The Premier League has said it “continues to reject any concept” of a European Super League as opposition continues to new proposals put forward regarding a possible breakaway. Twelve teams, including six from the Premier League, were initially involved in the proposal two and a half years ago. However, all six Premier League clubs withdrew from the plan due to substantial opposition from their fans. Acknowledging the discontent among supporters, the English top flight has reiterated its commitment to the "clear principles of open competition."
“This is a significant ruling and we will now fully examine its implications for the game,” the Premier League said in a statment regarding the ECJ’s decision.
“The ruling does not endorse the so-called “European Super League” and the Premier League continues to reject any such concept. Supporters are of vital importance to the game and they have time and again made clear their opposition to a “breakaway” competition that severs the link between domestic and European football," it added.
“The Premier League reiterates its commitment to the clear principles of open competition that underpin the success of domestic and international club competitions. Football thrives on the competitiveness created by promotion and relegation, the annual merit-based qualification from domestic leagues and cups to international club competitions and the longstanding rivalries and rituals that come with weekends being reserved for domestic football."
“The Premier League will continue to engage in an open and constructive dialogue, with all relevant football stakeholders, on how best to protect and enhance the complementary balance of domestic and international club football," the statement concluded.
Barcelona, a club supporting the revival of the Super League, responded with a statement expressing contentment with the ruling's outcome. “As one of the clubs driving the Super League project, FC Barcelona feels that the sentence paves the way for a new elite level football competition in Europe by opposing the monopoly over the football world, and wishes to initiate new discussions as to the path that European competitions should take in the future,” their statement read.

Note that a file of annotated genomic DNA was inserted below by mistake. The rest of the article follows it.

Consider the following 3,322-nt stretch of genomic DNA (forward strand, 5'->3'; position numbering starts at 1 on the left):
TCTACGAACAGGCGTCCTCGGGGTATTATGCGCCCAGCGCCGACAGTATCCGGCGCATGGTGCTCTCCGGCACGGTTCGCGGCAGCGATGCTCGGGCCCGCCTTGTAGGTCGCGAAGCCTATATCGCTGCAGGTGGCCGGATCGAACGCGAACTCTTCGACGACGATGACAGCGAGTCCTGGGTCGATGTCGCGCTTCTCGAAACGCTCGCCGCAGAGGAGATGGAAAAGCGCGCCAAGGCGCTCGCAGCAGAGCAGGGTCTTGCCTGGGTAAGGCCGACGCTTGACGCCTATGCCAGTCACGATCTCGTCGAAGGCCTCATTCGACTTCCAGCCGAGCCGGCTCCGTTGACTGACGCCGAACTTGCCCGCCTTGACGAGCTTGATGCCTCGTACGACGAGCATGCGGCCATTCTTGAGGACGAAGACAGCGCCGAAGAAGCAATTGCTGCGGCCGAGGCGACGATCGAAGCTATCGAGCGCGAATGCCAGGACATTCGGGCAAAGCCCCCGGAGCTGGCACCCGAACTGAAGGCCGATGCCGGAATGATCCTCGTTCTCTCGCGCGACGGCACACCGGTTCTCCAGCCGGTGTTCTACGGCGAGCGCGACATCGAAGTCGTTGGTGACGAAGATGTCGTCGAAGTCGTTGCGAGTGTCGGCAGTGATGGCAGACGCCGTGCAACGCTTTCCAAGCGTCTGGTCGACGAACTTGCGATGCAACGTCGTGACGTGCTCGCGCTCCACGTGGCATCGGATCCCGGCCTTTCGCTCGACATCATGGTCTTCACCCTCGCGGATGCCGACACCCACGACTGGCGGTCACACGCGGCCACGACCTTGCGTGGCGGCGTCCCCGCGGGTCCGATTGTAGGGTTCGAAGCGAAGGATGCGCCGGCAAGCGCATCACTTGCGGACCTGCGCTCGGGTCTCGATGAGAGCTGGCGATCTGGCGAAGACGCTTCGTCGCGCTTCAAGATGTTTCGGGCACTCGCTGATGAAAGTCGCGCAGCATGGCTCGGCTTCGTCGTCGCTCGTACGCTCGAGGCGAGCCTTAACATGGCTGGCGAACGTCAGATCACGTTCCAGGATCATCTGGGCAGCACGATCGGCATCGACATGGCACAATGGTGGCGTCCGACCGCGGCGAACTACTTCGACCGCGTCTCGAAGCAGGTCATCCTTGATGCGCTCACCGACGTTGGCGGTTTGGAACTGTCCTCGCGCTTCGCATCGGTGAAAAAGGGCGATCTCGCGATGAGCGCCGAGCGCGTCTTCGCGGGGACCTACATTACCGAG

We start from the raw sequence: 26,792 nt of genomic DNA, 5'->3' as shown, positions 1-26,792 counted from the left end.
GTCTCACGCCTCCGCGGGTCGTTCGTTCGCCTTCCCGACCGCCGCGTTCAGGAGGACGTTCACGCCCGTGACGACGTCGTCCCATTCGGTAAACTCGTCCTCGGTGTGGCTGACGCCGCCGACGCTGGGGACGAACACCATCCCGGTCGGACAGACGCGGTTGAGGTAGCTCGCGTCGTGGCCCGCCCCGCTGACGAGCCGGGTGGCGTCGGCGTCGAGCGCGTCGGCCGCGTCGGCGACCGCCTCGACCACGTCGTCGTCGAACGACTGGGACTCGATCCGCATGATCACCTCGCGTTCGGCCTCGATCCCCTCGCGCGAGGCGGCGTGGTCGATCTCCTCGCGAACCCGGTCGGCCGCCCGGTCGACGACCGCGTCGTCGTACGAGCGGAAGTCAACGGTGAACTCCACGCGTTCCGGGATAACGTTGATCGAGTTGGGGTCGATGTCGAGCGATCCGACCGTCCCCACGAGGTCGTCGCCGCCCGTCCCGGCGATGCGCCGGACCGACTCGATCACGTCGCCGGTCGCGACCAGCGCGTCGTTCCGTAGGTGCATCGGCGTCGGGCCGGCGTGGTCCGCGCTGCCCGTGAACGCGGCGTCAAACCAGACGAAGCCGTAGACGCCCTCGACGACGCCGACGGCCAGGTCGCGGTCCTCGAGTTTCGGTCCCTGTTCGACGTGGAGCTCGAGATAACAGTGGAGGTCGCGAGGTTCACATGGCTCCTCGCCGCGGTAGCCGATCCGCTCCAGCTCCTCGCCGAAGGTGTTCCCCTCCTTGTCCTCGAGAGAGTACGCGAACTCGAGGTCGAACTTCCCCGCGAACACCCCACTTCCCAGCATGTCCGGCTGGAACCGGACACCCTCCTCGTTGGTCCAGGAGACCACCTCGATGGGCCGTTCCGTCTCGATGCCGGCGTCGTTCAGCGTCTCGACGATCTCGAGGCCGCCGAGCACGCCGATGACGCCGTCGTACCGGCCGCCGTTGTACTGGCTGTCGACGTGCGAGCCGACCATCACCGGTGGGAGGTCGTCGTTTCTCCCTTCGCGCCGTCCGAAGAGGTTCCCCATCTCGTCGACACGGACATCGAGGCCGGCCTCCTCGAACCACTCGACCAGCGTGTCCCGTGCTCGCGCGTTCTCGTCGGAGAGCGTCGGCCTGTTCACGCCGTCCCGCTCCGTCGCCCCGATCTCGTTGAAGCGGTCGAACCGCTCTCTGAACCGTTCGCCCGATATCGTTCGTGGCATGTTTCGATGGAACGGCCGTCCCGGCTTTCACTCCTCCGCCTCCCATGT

Barcelona's sentiments were mirrored by Real Madrid president Florentino Peréz, who, in a speech, stated, "First of all, that European club football is not and will never be a monopoly again."
"And secondly, that from today the clubs will be the owners of their destiny. Clubs see fully recognised our right to propose and promote European competitions that modernise our sport and attract fans from all over the world. In short, today the Europe of freedoms has triumphed again and today soccer and its fans have also triumphed.”
Meanwhile, a statement from LaLiga's official communications account clearly conveyed their stance on the issue. "Today, more than ever, we reiterate that the “Super League” is a selfish and elitist model. Anything that is not fully open, with direct access only through the domestic leagues, season by season, is a closed format. European football has spoken. Listen," it said.